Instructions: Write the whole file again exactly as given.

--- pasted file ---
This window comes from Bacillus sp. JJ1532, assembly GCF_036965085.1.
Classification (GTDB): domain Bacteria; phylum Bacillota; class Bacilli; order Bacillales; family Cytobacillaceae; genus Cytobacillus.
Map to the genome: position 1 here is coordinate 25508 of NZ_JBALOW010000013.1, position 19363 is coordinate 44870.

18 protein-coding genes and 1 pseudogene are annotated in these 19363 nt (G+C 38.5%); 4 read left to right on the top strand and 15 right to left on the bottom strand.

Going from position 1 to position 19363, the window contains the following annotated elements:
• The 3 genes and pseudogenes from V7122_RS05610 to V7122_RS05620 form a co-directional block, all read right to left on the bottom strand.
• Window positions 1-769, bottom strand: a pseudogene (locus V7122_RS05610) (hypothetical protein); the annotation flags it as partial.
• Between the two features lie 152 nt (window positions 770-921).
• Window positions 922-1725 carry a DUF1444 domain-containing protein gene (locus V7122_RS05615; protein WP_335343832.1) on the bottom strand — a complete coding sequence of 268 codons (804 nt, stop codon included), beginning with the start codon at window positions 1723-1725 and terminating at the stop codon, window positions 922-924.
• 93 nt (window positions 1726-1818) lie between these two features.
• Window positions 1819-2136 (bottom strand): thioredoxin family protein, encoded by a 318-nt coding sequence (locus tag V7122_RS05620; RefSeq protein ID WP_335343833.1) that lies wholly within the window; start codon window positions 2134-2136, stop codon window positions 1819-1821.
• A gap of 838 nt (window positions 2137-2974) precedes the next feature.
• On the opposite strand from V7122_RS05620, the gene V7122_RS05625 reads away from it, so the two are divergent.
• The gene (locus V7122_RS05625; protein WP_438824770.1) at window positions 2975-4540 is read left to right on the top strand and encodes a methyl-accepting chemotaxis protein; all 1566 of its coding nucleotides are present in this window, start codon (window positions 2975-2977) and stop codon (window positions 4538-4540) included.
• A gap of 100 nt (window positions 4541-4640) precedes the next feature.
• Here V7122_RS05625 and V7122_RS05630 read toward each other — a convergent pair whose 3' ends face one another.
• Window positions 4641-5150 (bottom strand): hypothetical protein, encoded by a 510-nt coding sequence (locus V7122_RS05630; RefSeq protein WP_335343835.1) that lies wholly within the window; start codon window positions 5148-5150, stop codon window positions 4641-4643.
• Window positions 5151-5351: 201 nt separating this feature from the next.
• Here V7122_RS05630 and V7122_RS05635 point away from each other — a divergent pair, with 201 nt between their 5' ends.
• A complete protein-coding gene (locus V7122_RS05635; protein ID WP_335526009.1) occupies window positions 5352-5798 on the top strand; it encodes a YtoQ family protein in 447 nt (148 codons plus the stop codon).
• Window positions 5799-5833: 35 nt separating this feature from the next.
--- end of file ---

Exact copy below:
This window comes from Bacillus sp. JJ1532, assembly GCF_036965085.1.
Classification (GTDB): domain Bacteria; phylum Bacillota; class Bacilli; order Bacillales; family Cytobacillaceae; genus Cytobacillus.
Map to the genome: position 1 here is coordinate 25508 of NZ_JBALOW010000013.1, position 19363 is coordinate 44870.

18 protein-coding genes and 1 pseudogene are annotated in these 19363 nt (G+C 38.5%); 4 read left to right on the top strand and 15 right to left on the bottom strand.

Going from position 1 to position 19363, the window contains the following annotated elements:
• The 3 genes and pseudogenes from V7122_RS05610 to V7122_RS05620 form a co-directional block, all read right to left on the bottom strand.
• Window positions 1-769, bottom strand: a pseudogene (locus V7122_RS05610) (hypothetical protein); the annotation flags it as partial.
• Between the two features lie 152 nt (window positions 770-921).
• Window positions 922-1725 carry a DUF1444 domain-containing protein gene (locus V7122_RS05615; protein WP_335343832.1) on the bottom strand — a complete coding sequence of 268 codons (804 nt, stop codon included), beginning with the start codon at window positions 1723-1725 and terminating at the stop codon, window positions 922-924.
• 93 nt (window positions 1726-1818) lie between these two features.
• Window positions 1819-2136 (bottom strand): thioredoxin family protein, encoded by a 318-nt coding sequence (locus tag V7122_RS05620; RefSeq protein ID WP_335343833.1) that lies wholly within the window; start codon window positions 2134-2136, stop codon window positions 1819-1821.
• A gap of 838 nt (window positions 2137-2974) precedes the next feature.
• On the opposite strand from V7122_RS05620, the gene V7122_RS05625 reads away from it, so the two are divergent.
• The gene (locus V7122_RS05625; protein WP_438824770.1) at window positions 2975-4540 is read left to right on the top strand and encodes a methyl-accepting chemotaxis protein; all 1566 of its coding nucleotides are present in this window, start codon (window positions 2975-2977) and stop codon (window positions 4538-4540) included.
• A gap of 100 nt (window positions 4541-4640) precedes the next feature.
• Here V7122_RS05625 and V7122_RS05630 read toward each other — a convergent pair whose 3' ends face one another.
• Window positions 4641-5150 (bottom strand): hypothetical protein, encoded by a 510-nt coding sequence (locus V7122_RS05630; RefSeq protein WP_335343835.1) that lies wholly within the window; start codon window positions 5148-5150, stop codon window positions 4641-4643.
• Window positions 5151-5351: 201 nt separating this feature from the next.
• Here V7122_RS05630 and V7122_RS05635 point away from each other — a divergent pair, with 201 nt between their 5' ends.
• A complete protein-coding gene (locus V7122_RS05635; protein ID WP_335526009.1) occupies window positions 5352-5798 on the top strand; it encodes a YtoQ family protein in 447 nt (148 codons plus the stop codon).
• Window positions 5799-5833: 35 nt separating this feature from the next.